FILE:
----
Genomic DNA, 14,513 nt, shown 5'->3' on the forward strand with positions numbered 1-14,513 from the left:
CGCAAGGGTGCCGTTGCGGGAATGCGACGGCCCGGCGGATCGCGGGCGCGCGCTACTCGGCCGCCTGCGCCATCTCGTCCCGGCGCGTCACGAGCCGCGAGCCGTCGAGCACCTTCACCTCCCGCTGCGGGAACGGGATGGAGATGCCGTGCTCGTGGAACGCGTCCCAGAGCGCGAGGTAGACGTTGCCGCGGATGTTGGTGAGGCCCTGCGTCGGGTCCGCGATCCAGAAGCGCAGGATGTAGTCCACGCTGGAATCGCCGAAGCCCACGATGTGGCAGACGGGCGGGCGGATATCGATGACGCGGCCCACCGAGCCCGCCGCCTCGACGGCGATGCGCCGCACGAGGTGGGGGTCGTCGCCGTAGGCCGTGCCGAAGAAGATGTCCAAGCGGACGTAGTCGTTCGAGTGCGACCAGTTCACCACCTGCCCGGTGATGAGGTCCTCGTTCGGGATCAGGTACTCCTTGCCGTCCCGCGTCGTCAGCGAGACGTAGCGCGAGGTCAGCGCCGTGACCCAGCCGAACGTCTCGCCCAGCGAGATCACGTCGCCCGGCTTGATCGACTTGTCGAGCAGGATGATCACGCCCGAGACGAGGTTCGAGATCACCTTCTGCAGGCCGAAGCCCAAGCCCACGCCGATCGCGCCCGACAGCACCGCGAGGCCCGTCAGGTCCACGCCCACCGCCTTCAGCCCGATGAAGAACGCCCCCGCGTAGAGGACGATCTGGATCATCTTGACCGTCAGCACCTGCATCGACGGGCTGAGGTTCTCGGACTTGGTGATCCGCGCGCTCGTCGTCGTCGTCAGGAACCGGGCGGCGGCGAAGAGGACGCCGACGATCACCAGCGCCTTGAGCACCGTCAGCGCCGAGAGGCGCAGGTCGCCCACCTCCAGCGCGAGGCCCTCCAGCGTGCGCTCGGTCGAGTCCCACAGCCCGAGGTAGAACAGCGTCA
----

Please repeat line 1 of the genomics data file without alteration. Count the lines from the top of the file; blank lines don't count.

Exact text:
Genomic DNA, 14,513 nt, shown 5'->3' on the forward strand with positions numbered 1-14,513 from the left: